Experimental Homestead

Taste Testing Seven Summer Apples, Head to Head



Untold hours of research into apple geekery has, Among other things, resulted in a fair collection of early apples with high reputations. Although many have not lived up their reputations, At least not in my climate, my last taste test of two early crab apples, TRAILMAN and CENTENNIAL was very encouraging  This week I got to taste 7 early apples that are in eating around early to mid August.  The results didn’t surprise me. I’ve tasted most of these apples before. Still, it was very revealing to taste all of them at the same time and compare directly.  What did surprise me was significant red staining in the flesh of William’s pride, making it a good candidate for my red fleshed apple breeding efforts, along with it’s other merits.

For anyone searching for good early apples,the winners in this tasting are good at any season and very exceptional for early apples. There are other apples which I grow that ripen in the same season, but for various reasons, like birds, Drought, and alternate bearing, I didn’t have any specimens to add. So, they will have to wait for another year.  Most promising among those so far are probably St. Edmunds russet, Irish peach and golden nugget.  I also just today discovered an entire cordon Mother apples (Mother is the variety name) that I hadn’t noticed. I’ve had them before, but I just ate one that was by far the best I’ve ever had, and it may have been a contender up against the winners of this taste test.  Extremely sweet with lots of rich flavor.  This one may have been an early drop.  It takes a while to learn when to pick and eat each variety.

Although there are quite a few things left to finish up, the basic architecture of my new website is up and running.  In addition to whatever new stuff I come up with, it will house all of the old turkeysong posts, As well as those from the Paleotechnics blog. As a project, it is much more in line with my General thinking and philosophy regarding knowledge in practical arts, in that the scope is much broader. I’ll explain that more in a future post, but I’m going to keep this short because I am using speech to text software.  I have tendonitis from working on the computer too much in designing and executing the website for the past two weeks!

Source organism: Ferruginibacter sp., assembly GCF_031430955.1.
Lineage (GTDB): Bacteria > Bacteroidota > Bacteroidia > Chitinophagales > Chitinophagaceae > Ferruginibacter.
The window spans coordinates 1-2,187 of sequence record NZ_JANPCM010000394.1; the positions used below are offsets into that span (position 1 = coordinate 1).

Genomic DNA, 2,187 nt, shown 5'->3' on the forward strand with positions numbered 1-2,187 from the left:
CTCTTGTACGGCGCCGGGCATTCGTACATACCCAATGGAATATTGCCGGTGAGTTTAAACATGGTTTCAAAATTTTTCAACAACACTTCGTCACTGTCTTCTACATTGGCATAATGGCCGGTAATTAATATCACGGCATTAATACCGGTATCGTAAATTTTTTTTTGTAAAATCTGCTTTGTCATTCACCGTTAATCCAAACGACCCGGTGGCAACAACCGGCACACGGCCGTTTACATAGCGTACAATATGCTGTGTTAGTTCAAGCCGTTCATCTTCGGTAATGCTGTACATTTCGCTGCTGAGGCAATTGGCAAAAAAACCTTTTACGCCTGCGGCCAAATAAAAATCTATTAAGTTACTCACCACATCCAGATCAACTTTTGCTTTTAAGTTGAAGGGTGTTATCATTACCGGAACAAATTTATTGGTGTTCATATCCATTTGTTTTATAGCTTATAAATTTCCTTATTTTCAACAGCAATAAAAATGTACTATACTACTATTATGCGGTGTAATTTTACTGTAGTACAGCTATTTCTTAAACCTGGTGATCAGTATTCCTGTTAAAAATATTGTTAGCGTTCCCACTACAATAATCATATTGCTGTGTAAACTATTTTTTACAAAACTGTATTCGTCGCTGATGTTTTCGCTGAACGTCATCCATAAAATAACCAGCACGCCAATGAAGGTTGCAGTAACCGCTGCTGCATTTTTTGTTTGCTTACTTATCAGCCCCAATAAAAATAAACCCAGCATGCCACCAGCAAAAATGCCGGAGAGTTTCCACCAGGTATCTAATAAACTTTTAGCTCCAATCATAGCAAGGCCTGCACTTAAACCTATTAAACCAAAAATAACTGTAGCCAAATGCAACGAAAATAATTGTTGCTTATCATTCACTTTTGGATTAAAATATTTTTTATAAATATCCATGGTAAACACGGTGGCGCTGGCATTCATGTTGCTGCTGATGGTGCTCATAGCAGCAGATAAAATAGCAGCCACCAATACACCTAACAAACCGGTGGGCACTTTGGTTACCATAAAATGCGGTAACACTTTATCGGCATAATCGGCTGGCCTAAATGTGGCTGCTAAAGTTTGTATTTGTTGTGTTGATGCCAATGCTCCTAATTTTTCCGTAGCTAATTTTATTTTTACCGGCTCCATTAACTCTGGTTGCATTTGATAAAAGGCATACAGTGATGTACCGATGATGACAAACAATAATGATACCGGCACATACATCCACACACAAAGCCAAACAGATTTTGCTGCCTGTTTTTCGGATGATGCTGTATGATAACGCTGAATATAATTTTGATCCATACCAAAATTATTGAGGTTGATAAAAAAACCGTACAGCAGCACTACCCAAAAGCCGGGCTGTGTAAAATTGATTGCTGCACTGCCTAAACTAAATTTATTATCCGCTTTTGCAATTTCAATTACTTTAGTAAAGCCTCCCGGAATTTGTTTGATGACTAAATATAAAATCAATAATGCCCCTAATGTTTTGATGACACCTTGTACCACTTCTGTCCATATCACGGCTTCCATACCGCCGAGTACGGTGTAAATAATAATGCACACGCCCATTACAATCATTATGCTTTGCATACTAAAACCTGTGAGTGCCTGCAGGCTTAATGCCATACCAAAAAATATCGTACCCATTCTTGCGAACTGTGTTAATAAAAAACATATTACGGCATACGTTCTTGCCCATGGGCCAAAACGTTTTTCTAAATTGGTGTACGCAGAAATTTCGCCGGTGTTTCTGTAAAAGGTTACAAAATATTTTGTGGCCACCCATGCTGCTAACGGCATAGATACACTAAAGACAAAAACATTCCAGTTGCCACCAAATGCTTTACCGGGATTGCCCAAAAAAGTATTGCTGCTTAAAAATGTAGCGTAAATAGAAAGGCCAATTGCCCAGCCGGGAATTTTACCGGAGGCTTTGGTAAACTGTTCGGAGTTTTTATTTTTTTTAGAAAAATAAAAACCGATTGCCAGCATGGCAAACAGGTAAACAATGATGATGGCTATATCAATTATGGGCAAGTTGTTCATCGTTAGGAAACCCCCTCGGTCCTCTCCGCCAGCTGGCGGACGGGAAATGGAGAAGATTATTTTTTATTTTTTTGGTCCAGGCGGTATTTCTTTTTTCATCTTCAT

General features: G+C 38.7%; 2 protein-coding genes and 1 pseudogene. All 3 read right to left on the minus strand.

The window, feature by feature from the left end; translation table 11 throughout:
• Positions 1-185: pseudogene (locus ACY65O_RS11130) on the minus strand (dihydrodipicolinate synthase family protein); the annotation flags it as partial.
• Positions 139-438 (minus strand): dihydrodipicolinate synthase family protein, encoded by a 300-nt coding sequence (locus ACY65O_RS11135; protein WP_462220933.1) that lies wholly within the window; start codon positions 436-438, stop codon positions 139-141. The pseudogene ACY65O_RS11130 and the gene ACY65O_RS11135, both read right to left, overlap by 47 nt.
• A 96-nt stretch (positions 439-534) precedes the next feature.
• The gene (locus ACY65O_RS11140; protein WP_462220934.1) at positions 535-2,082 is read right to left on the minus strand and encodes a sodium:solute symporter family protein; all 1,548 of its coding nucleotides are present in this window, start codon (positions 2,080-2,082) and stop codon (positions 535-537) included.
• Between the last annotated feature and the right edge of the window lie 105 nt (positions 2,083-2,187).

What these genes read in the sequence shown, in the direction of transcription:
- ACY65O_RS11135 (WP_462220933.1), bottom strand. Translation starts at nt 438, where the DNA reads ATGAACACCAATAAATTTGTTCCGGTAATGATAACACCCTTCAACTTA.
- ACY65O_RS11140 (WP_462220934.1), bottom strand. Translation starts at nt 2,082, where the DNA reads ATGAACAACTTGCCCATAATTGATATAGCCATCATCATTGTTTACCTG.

For now, all content will be posted to both blogs for a couple/few weeks until everything is moved over and running smoothly at which time comments on this blog will be disabled and I’ll stop posting here.  it will be kept as an archive though. I’ll miss the old turkeysong blog, but I’m very excited about the new site, the YouTube channel, and the entire project which includes turkeysong, All the experiments going on here and writing projects, all of which my life is completely integrated into.  I’m entirely focused on this project and this idea.  Check out the new site. It has all the content from this site, with all of the old comments, but is designed for  easy navigation by visual categories. I hope most of you Will make the move with me.  I got the blog subscription forms working last night.   More on all that soon!

August 23, 2015 Posted by | Uncategorized | 3 Comments

Why I’m Not Selling at the Farmer’s Market Anymore




“It’s not just the work, which is an inconvenience that can be scaled, it’s the feeling of doing something utterly useless that involves other people doing the same, stretching in a line back to some place totally disconnected from the reality of the ground war of farming and direct marketing.  A burden of useless labor for all involved, all victims of the same stupid system, with a life of it’s own, and hardly anyone to really blame.”

This post is part rant, part politic, part personal, part declaration.  My farmer’s market career has always been spotty.  I have had long standing plans to eventually sell at the market, and have planted trees and flower bulbs here with that goal in mind for many years, but I wasn’t really ready when I started going.  I was under a lot of pressure at the time to start going though, and finally decided to go with it since I probably wasn’t going to be much more ready anytime in the near future and I wanted to accommodate my partner at the time.  I’m glad I did, because I learned a lot and it was good for me to get out in public with my stuff.  Iit has rarely been easy to pull off though for all the reasons I knew I wasn’t ready in the first place.  I had big plans for the market that I was not able to materialize to any extent.  I still hold those plans in my head and in notes scattered around clipboards and computer files for some future time when I am functioning at a higher level.  At least I was doing something though, and big plans could wait.  So, I’ve basically limped along, making it to the market now and again.  It has been rewarding, I met some great people, and that little bit of income was very significant in my universe.

At some point last year, I just decided not to grow any vegetable crops specifically for the market.  Many of the crops I grew last summer went completely to waste because I wasn’t able to make it to the market due to chronic health issues.  That just is what it is.  I can adapt to that.  But I still had other things that grow here perennially, and sort of grow themselves, which I could take to market if health and crop timing coincided.  I have daffodils from about January through April and they sell pretty well.  In May and June I have lots of artichokes.  In late summer I have amaryllis flowers, which are also pretty popular and from late summer on, my many varieties of apples start coming on.  And then there might be a few other odds and ends through the season, vegetables that I may have extra of on a day I might be going to the market, like a few tomatoes or something.  Growing things specifically for the market just was not working out though, and I had to throw in the towel on that or keep wasting my limited energy producing crops for the chickens and the compost pile.